Canada Post is selling off pieces of itself to save money — experts say it won’t be enough


Canada Post is selling its IT and logistics services, a move business experts see as a critical first step to saving a losing Crown corporation more than half a billion dollars in 2022.

“Canada Post is disappearing before our eyes,” said Ian Lee, a business professor at Carleton University in Ottawa who has studied the decline of Canada Post.

“They’re starting to restructure because they’re finally starting to face this reality.”

Last week, Canada Post announced it will sell its internal IT business, Innovapost, to Deloitte Canada. As part of the outsourcing agreement, Canada Post will maintain an IT management team while most Innovapost employees workforce of 750 people is absorbed by Deloitte.

“It was determined that the current shared service model did not provide the speed and agility needed to compete today and in the future,” a Canada Post statement said.

This announcement came a week after Canada Post announced it would sell its 3,000-person logistics company.

Canada Post declined multiple interview requests from CBC and instead provided a written statement.

“Over the past two years, Canada Post has implemented a comprehensive transformation plan focused on meeting the evolving needs of Canadians and Canadian businesses,” wrote Canada Post spokesperson Janick Cormier.

“The plan positions the company for growth in the Canadian e-commerce market while fulfilling its core mandate of providing reliable delivery of mail, parcels and packages to every Canadian address.”

The lucrative “last mile”

Lee said selling or outsourcing parts of Canada Post’s operations won’t be enough to save it. In the third quarter of 2023, the the company lost a whopping $290 million.

“The future of Canada Post is not about pretending it can deliver mail when the number of items is collapsing 6 to 8 percent per year,” Lee said.

Canada Post needs to move aggressively and quickly into e-commerce, Lee said. Sales of products purchased online and delivered to your home are exploding.

“That future is about reinventing ourselves as a partner to e-commerce companies and trying to reclaim the business that they abandoned and lost to the Amazons of the world,” he said.

Lee said Canada Post could follow the lead of the U.S. Postal Service and work with large logistics companies to cover “the last mile” — the final part of a package’s journey, which accounts for more than half of shipping costs. delivery.

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“The U.S. Postal Service partners with some of these big logistics companies that bring in millions of packages. They basically sort them by the local zip code of the local post office,” he said.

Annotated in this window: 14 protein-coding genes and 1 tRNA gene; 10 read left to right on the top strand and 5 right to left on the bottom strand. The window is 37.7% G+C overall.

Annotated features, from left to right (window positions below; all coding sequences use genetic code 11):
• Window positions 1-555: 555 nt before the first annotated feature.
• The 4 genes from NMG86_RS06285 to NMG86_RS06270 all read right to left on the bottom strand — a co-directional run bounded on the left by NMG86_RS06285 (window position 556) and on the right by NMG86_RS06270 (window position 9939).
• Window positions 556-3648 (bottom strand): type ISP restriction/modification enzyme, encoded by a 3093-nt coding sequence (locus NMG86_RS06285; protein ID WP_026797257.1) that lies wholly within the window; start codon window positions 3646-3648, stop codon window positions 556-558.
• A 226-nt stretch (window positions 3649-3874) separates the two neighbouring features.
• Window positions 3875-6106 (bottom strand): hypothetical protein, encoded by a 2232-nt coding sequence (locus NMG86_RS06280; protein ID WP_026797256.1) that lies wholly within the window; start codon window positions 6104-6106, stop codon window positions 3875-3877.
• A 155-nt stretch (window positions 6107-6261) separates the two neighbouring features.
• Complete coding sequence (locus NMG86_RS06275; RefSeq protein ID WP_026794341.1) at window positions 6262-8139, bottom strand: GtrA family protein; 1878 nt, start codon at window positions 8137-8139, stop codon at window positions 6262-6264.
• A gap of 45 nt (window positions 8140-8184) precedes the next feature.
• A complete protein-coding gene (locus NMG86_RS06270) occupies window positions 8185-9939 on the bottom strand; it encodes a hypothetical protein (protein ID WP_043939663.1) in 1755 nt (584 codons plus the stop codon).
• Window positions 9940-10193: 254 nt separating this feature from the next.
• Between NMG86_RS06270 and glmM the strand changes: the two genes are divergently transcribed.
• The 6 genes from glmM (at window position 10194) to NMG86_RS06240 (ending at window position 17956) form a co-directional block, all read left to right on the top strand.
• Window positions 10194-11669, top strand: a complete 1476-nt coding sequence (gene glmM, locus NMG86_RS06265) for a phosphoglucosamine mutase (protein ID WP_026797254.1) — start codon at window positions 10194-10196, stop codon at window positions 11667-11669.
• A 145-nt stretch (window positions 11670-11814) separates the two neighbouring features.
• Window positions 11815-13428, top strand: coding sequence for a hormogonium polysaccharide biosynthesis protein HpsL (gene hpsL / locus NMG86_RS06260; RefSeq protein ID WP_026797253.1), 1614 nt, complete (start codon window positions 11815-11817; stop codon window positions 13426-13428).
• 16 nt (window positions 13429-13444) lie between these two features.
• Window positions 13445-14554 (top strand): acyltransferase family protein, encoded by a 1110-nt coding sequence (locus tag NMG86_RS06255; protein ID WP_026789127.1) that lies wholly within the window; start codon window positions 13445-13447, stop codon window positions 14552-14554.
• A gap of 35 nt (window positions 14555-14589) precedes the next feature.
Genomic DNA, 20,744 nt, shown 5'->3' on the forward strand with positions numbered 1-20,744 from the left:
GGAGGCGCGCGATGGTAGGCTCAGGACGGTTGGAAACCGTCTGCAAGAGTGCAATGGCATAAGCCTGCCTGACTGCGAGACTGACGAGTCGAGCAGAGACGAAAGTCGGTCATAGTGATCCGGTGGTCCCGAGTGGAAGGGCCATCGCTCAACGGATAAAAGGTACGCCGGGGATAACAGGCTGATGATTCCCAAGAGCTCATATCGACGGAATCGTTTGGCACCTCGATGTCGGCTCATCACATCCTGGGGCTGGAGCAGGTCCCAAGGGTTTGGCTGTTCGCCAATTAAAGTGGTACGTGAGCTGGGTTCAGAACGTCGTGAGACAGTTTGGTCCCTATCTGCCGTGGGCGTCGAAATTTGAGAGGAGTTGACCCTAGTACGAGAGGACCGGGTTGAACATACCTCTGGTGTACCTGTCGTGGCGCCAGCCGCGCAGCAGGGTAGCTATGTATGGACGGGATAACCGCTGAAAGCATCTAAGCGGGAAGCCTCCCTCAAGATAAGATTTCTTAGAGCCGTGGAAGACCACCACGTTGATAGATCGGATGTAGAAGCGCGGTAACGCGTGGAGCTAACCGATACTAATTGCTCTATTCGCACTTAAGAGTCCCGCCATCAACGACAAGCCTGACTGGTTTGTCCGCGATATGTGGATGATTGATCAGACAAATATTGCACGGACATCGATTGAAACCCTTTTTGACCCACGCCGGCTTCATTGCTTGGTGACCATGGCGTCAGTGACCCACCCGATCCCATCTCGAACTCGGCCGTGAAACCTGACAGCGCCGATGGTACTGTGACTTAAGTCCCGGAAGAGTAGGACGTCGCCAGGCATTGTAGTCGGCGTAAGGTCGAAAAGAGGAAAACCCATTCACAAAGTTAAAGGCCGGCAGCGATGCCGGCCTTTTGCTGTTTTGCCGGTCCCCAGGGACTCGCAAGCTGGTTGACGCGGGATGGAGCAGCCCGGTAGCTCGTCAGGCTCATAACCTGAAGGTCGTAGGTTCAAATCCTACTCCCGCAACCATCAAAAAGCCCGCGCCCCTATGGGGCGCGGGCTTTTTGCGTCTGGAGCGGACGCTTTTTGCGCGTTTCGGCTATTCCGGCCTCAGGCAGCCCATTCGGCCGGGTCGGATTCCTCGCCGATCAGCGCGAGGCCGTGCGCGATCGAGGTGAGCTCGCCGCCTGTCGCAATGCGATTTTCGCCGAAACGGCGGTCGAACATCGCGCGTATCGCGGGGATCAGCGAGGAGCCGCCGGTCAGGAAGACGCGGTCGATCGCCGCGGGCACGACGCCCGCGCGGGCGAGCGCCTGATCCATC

“The only area where Canada Post has a competitive advantage is in the last mile. It serves 16 million addresses. It’s the last mile.”

But Canada Post would have to cut costs for such a plan to work, Lee added.

“They’re going to have to work with (the union) because their cost structure is not even closely competitive with independent contractors or even with…FedEx,” he said.

Develop services to survive, says union

The Postal Workers Union (CUPW), which represents 60,000 Canada Post workers, did not grant an interview to CBC News. (CUPW does not represent any employees working in the businesses sold.)

In a previous statement, CUPW said it would like to see Canada Post offer more services.

“CUPW is advocating for a comprehensive plan to ensure the future financial viability of Canada Post by expanding services,” spokesperson Siân Griffiths wrote in an email.

A postal worker seen from behind as he puts mail in a mailbox at the entrance to a suburban home.
The postal workers’ union says the key to Canada Post’s future lies in expanding its services. (Justin Tang/The Canadian Press)

The union suggests that Canada Post could provide more postal banking servicesor start performing check-in services for seniors.

“This would not only generate new sources of revenue, but maintain and create jobs while meeting the growing needs of citizens across the country,” Griffiths wrote.

E-commerce ambitions may come too late

But Nita Chhinzer, a downsizing human resources expert and professor at the University of Guelph, says Canada Post needs to focus on its core services.

Attempts to explore logistics and IT have not improved the company’s bottom line, she said.

“While this increased revenue, it also increased costs in a way that did not increase profitability,” she said.

Canada Post tried to do too many things at once, she said.

“You cannot be a unionized company that treats its employees well, that has a broad geographic reach, that has a social responsibility as a crown corporation to ensure accessibility for all, and that is also the company who will offer the lowest prices.” she says.

Chhinzer said she also questions Canada Post’s chances of breaking into the crowded e-commerce space. In September, the company opened a new processing facility in the Greater Toronto Area that it says will be able to process one million packages per day.

“Canada Post…was the last to really enter the parcel market. It launched its initiatives well after its competitors had consolidated, Chhinzer said.

While the e-commerce sector grew by 3.5 percent last year, Canada Post saw no growth in this area.

“There are currently significant critical flaws in the operation of Canada Post,” Chhinzer said.

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